Sunday, January 30, 2011

U. of Minn.: Obama SOTU at Early Eighth Grade Level

Average Flesch-Kincaid Grade Level for Orally Delivered State of the Union Addresses by Presidents Since FDR

Rank
President
Words per sentence
Flesch-Kincaid Grade Level
1
Kennedy
23.8
12.0
2
Eisenhower
20.5
11.9
3
Nixon
23.5
11.5
4
Roosevelt
24.3
11.4
5
Ford
19.3
11.2
6
Carter
19.7
10.8
7
Truman
18.9
10.5
8
Johnson
20.3
10.4
8
Bush 43
19.0
10.4
10
Reagan
19.6
10.3
11
Clinton
19.0
9.5
12
Bush 41
17.4
8.6
13
Obama
16.7
8.5
Data compiled by Smart Politics.

This article, on the University of Minnesota's Smart Politics web site (it is aptly named, BTW), is very interesting. It rates all of the orally delivered State of the Union addresses, going back to the beginning of the New Deal, as if they were texts that school children read. The grade level of Obama's two SOTU speeches is grade 8.5. That of last Wednesday's speech is a stultifying 8.1, the lowest yet. That's right,when if comes to giving SOTU speeches that make few demands on your gray matter, he is probably the all-time champ.

I find this puzzling, for two reasons.

One has to do the fact that this is pretty much the way his speeches have always impressed me. (See this, and this.) Why, then, do people (eg., Sarah Palin) keep saying that Obama's speaking manner is "professorial"? I don't get it at all. I'm a prof myself and have known hundreds of them, and I have never known one who talks anything like him. We see here one very simple reason for that. There is no subject taught in any college I know of that can be taught with an eighth grade vocabulary.

The other thing is this. Look at the chart again. Notice there is a pattern: a certain rough tendency for the level to drop over time. The last 5 presidents are also the bottom five. Why?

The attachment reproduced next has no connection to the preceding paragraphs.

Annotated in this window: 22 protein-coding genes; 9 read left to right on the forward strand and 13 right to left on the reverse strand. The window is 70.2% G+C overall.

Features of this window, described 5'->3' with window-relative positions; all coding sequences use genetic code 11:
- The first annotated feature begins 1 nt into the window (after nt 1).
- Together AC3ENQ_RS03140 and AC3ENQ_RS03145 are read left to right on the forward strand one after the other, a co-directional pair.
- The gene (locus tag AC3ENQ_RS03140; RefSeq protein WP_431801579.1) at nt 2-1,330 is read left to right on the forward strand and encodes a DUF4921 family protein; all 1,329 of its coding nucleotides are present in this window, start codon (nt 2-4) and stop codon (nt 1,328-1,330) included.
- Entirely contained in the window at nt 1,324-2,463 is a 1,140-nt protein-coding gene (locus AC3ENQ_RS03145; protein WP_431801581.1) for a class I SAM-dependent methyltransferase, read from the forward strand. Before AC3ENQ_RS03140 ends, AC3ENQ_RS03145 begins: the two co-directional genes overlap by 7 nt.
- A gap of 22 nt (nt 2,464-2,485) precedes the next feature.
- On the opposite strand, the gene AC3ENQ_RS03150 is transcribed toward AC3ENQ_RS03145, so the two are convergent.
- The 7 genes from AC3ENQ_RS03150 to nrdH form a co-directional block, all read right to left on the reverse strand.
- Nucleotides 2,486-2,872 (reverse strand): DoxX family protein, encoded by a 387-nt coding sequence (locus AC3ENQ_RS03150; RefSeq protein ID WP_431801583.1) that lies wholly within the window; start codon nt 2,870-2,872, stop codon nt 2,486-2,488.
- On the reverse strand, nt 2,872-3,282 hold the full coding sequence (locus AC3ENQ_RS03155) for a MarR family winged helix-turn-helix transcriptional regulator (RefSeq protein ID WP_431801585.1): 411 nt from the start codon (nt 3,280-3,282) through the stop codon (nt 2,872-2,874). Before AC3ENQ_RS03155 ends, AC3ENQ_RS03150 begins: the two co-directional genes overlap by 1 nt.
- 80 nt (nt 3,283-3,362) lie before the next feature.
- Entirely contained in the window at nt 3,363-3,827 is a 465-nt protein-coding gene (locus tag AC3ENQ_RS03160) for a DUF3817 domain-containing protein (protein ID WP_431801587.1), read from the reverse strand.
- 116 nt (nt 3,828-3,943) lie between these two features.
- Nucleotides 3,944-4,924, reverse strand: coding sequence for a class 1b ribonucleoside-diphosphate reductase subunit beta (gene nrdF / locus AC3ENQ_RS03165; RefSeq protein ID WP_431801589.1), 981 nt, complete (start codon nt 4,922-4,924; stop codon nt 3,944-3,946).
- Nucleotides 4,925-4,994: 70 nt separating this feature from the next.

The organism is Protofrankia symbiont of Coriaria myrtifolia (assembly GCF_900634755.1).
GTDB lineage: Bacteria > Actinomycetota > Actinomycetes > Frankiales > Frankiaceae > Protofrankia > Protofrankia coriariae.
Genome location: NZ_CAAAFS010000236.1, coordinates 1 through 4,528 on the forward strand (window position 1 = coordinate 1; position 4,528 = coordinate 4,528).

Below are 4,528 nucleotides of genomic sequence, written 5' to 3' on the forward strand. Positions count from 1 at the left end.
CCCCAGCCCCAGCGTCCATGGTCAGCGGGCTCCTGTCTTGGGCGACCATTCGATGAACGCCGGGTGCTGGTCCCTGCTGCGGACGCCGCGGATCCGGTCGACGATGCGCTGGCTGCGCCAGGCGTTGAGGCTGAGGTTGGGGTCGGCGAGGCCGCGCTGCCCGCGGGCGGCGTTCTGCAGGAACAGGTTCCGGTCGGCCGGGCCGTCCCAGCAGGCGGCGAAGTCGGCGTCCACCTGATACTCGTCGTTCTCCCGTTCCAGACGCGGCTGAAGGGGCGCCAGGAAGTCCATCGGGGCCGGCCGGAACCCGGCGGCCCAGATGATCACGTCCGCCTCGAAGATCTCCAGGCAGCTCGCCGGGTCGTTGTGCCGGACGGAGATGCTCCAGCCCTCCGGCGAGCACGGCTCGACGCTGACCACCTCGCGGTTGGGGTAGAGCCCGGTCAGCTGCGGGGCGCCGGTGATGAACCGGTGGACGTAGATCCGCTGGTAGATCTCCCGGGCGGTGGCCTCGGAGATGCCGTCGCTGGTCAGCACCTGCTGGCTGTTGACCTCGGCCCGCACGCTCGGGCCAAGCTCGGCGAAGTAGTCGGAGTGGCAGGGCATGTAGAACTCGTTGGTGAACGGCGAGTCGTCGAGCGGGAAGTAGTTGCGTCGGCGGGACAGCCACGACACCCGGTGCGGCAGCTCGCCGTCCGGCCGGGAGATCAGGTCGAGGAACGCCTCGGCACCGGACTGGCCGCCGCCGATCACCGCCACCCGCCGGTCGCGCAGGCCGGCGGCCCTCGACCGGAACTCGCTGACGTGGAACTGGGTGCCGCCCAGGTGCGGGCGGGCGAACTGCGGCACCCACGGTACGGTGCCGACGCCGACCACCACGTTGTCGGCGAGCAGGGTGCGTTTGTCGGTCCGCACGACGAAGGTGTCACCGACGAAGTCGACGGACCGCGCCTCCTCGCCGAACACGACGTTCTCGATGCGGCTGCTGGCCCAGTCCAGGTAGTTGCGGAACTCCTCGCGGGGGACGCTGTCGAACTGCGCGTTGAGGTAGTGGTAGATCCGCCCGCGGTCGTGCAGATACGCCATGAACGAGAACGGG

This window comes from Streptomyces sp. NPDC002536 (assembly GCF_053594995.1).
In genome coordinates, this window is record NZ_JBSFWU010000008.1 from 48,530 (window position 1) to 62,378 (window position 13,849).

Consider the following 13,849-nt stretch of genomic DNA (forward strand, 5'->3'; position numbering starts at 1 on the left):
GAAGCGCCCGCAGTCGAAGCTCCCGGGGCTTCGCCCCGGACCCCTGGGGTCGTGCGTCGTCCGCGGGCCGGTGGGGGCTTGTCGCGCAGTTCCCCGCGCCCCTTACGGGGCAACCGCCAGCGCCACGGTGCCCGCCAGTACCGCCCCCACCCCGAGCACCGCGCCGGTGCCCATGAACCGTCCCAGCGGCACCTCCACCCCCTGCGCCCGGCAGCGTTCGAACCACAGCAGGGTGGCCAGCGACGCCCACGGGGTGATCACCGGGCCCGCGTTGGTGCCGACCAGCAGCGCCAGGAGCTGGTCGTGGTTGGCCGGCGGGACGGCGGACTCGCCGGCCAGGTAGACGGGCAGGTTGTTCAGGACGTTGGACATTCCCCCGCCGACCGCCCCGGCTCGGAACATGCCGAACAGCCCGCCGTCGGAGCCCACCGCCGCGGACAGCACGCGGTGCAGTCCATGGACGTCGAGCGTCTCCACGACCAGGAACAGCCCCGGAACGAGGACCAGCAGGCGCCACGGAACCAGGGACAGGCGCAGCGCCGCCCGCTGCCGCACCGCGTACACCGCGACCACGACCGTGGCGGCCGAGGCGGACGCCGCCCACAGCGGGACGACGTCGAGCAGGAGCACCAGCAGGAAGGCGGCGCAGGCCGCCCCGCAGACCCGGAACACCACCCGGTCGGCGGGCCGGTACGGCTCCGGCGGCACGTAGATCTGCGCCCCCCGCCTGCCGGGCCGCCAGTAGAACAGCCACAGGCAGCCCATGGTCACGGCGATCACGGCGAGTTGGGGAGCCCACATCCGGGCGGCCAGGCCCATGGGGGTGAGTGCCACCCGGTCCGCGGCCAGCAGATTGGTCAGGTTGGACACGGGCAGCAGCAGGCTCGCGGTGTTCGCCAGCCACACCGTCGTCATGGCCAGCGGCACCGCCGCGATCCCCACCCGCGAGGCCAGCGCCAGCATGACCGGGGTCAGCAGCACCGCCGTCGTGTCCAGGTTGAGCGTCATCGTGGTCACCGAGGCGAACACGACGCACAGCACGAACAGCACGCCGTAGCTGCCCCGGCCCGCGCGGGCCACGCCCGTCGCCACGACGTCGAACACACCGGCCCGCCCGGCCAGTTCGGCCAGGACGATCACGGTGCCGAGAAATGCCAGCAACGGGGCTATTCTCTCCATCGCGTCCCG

A typical answer, given in the above article, is that people's "attention spans are getting shorter" -- a trend that for a long time was blamed on TV, later on the internet. This has always sounded like BS to me. What is an attention span, anyway? If it means anything, shouldn't it mean that people are less and less willing to sit through long speeches? And yet the SOTU speeches are not getting shorter. If anything, they are stretching out. According to this site, the two champions of long-windedness since the days of LBJ are Bill Clinton and -- guess who? -- Barack Obama.

Besides, this explanation blames the audience. Doesn't it make more sense to blame the politicians and their writers? After all, they are the ones producing these increasingly idiotic speeches.

Over the years, it seems to me, political speeches in general have been less and less aimed at contributing in some serious way to a discussion of important issues. Politicians seem to think, for whatever reason, that the way they talk represents their most effective way to compete for votes and for voter approval. But why? Why is competition driving them toward the bottom? I really don't know.

Three more random observations:

1. Though I speak of a rough historical trend here, I have to say it is far from uniform. Notice that the high point in this list is JFK -- who, historically, comes somewhere in the middle. I think this means that you can't explain this entirely on the basis of some kind of historical determinism. I think it also means that, though you can't blame Obama for the trend, you can blame him for carrying it to a new low.

2. Contrary to what many would predict, Republicans do not pitch their words to a more stupid audience than Democrats do. George W. Bush spoke at a tenth grade level. In other words, students who have just managed to understand Obama would have to study two more years to grasp the wisdom of Dubya.

3. Maybe "trend" is not the right word for the historical pattern at all. It's not clear there is any historical trend in the above chart before Reagan. Rather, Reagan seems to represent a break with the past and herald of stupidity yet to come. One reason this is interesting: this happens well after the advent of TV, but before the internet. Something else is going on here.

[A few comments on this post may be found here.]

(Hat tip for the link to Michael Richard Brown.)
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